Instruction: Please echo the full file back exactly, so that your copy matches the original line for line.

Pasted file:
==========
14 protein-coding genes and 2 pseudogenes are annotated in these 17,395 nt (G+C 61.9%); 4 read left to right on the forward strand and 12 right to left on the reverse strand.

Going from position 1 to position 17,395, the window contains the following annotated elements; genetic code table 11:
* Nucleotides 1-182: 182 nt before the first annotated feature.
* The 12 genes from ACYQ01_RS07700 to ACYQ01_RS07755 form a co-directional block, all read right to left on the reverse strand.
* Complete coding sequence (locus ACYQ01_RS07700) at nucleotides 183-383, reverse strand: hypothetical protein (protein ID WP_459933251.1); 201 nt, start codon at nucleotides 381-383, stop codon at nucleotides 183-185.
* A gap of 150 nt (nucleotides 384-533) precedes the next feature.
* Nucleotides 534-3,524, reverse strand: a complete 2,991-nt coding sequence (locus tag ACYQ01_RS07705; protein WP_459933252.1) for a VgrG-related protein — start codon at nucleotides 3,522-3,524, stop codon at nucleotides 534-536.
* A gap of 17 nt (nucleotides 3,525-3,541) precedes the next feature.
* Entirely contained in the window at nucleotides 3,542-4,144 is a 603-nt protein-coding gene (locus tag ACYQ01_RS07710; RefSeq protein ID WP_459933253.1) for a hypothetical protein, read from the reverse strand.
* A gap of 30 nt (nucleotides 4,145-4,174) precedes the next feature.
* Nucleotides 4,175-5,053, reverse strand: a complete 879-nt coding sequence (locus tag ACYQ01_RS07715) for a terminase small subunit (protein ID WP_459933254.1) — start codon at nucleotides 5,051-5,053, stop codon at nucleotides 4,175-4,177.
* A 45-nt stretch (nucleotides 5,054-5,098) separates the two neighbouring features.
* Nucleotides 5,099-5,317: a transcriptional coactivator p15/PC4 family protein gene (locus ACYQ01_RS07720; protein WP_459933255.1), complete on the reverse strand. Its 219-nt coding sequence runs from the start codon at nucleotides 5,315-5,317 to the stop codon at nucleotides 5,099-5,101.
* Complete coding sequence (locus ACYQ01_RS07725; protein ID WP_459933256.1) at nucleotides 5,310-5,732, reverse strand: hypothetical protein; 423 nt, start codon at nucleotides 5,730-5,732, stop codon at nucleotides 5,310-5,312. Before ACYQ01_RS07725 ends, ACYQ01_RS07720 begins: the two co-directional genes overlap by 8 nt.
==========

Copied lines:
14 protein-coding genes and 2 pseudogenes are annotated in these 17,395 nt (G+C 61.9%); 4 read left to right on the forward strand and 12 right to left on the reverse strand.

Going from position 1 to position 17,395, the window contains the following annotated elements; genetic code table 11:
* Nucleotides 1-182: 182 nt before the first annotated feature.
* The 12 genes from ACYQ01_RS07700 to ACYQ01_RS07755 form a co-directional block, all read right to left on the reverse strand.
* Complete coding sequence (locus ACYQ01_RS07700) at nucleotides 183-383, reverse strand: hypothetical protein (protein ID WP_459933251.1); 201 nt, start codon at nucleotides 381-383, stop codon at nucleotides 183-185.
* A gap of 150 nt (nucleotides 384-533) precedes the next feature.
* Nucleotides 534-3,524, reverse strand: a complete 2,991-nt coding sequence (locus tag ACYQ01_RS07705; protein WP_459933252.1) for a VgrG-related protein — start codon at nucleotides 3,522-3,524, stop codon at nucleotides 534-536.
* A gap of 17 nt (nucleotides 3,525-3,541) precedes the next feature.
* Entirely contained in the window at nucleotides 3,542-4,144 is a 603-nt protein-coding gene (locus tag ACYQ01_RS07710; RefSeq protein ID WP_459933253.1) for a hypothetical protein, read from the reverse strand.
* A gap of 30 nt (nucleotides 4,145-4,174) precedes the next feature.
* Nucleotides 4,175-5,053, reverse strand: a complete 879-nt coding sequence (locus tag ACYQ01_RS07715) for a terminase small subunit (protein ID WP_459933254.1) — start codon at nucleotides 5,051-5,053, stop codon at nucleotides 4,175-4,177.
* A 45-nt stretch (nucleotides 5,054-5,098) separates the two neighbouring features.
* Nucleotides 5,099-5,317: a transcriptional coactivator p15/PC4 family protein gene (locus ACYQ01_RS07720; protein WP_459933255.1), complete on the reverse strand. Its 219-nt coding sequence runs from the start codon at nucleotides 5,315-5,317 to the stop codon at nucleotides 5,099-5,101.
* Complete coding sequence (locus ACYQ01_RS07725; protein ID WP_459933256.1) at nucleotides 5,310-5,732, reverse strand: hypothetical protein; 423 nt, start codon at nucleotides 5,730-5,732, stop codon at nucleotides 5,310-5,312. Before ACYQ01_RS07725 ends, ACYQ01_RS07720 begins: the two co-directional genes overlap by 8 nt.